Wednesday, May 6, 2009

Farmers Market Zoning Change - is it really needed?

In case you haven't read it, here is the latest proposal for the amendment allowing a farmers market to be added to a place of worship.

It is tightly written as to what can be sold, will directly benefit the Church's weekly food pantry, and it requires an annual permit which may be revoked or never renewed if problems arise.

I have listened to both sides of the argument, read every e-mail, read every letter to the editor, attended Sunday's DHA meeting, talked to the Farmers, talked to the Church & Food Pantry personnel and I walked door to door to talk to the neighbors of St. Patrick's Church.

I have explored all of the issues, weighed the possible consequences against the known benefits, listened intently at the public hearing and therefore I now intend to vote for the Farmers Market on May 11th if no other creative solution is found prior to the meeting. As far as other solutions, the City is exploring the use of the U.S. Post Office property in Dunwoody Village since that post office will be relocating to the Shallowford Road & Peachford mail sort facility, as well as looking at offering a seasonal permit which may also be allowed. Here is my proposed creative solution, do nothing and allow the market to open.

In conducting my research on this amendment, there is no definition of "food service facilities" as it is listed as allowable use in the definition of a Place of Worship in Chapter 27 of the Dunwoody Code. It is my belief that "food service facilities" are not defined anywhere in the Dunwoody Code nor is it defined in the DeKalb County Code that the Dunwoody Code was derived.

Because of this omission, it is hard to say what is NOT a "food service facility" therefore one could argue that a Place of Worship could bring in vendors to provide fresh food to the community, maybe set up a picnic table so they could enjoy the food on the spot, all without any change in the current code.

I'm not a lawyer but I believe the City would be hard pressed to take enforcement against the Church if they opened a farmers market today and claimed it was an allowed use as per the definition of a place of worship. It's just my uneducated opinion, but I am sure I will be getting the cities formal interpretation on Monday.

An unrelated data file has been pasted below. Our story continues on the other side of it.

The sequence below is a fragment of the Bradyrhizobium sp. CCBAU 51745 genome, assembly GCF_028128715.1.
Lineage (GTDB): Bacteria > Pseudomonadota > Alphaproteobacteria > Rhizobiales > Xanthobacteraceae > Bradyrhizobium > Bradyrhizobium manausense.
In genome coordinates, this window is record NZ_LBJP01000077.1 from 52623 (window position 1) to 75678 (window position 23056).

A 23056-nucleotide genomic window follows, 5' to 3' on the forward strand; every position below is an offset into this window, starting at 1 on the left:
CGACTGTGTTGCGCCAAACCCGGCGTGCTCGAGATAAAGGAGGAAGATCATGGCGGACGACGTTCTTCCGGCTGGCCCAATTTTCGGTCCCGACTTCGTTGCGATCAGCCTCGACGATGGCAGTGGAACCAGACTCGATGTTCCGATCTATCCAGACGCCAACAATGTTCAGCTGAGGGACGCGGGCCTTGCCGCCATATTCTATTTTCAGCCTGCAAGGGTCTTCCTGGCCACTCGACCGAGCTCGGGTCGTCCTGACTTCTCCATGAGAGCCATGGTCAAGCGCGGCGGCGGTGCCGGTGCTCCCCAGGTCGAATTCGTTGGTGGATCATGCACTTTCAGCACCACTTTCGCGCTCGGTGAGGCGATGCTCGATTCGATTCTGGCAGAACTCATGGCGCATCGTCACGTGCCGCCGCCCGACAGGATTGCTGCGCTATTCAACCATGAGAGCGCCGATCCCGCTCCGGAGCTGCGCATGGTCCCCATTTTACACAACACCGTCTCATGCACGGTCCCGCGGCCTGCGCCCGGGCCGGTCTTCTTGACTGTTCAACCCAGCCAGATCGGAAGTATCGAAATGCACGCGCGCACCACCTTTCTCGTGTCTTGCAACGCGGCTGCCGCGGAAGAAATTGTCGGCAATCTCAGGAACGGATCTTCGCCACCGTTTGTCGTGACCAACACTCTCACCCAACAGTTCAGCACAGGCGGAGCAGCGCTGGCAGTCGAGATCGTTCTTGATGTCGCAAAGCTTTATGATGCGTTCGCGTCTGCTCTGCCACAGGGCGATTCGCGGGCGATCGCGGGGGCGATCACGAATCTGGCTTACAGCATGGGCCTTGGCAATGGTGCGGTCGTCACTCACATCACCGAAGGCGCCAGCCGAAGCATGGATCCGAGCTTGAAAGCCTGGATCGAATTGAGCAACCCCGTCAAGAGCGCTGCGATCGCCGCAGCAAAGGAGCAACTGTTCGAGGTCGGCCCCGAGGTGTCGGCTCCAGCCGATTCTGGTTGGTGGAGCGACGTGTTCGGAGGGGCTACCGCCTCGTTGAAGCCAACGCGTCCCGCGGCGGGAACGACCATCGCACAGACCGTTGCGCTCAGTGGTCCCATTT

As I said earlier, I'm not a lawyer; I just try to play one on Monday evenings.


DunwoodyTalk said...

The Dunwoody Village post office is closing? Where will Dunwoody residents go for exposure to rude federal government employees? Where will we wait in line and witness laziness and rude comments from civil servants?

Kate Lee said...

I find it amazing that we have to go thru so much rigamole to "legitimize" something that has been part of our community for many years. Having access to locally grown food is a huge plus; all this concern about commercial ventures at a nonprofit site is too much involvement. Many nonprofits have business ventures to help cover costs - such as museum shops - and we don't get hot & bothered about that!
Can we get back to fixing potholes, please!!!

Mark said...

John, you have my sympathy. I think, if you didn't already have an inkling as a federal employee, of Otto von Bismarck's thinking when he said, "Laws are like sausages, it is better not to see them being made." The great confluence of interests makes what had seemed the simplest of good ideas confounding to legally implement and protect. Your thoughts recorded here demonstrate a great pragmatism that I've no doubt serves you well. It is certainly giving us money's and vote's worth.

I will miss having the market within walking distance, but I'd rather have it within scooter distance than not at all. I hope the church location works out and ends up pleasing most parties involved. I say most because I do not believe it possible to please everyone.

Bob Fiscella said...


A well-written opinion. I have nothing against a farmers' market and feel Dunwoody is better for having one. But I'm not sold on the idea of having one on a church property in a residential area.
John - I'd be interested to know if, from your door-to-door travails, you had even one objection from neighbors surrounding St.Patrick's.
Because that one person purchased their home to be in a residential area, and now we have a for-profit market operating within that area.

If the market is placed in a commerical area - fantastic! But in a residential area, I don't buy it. I don't feel it's fair to the existing neighbors, unless every single one of them were to give their blessing.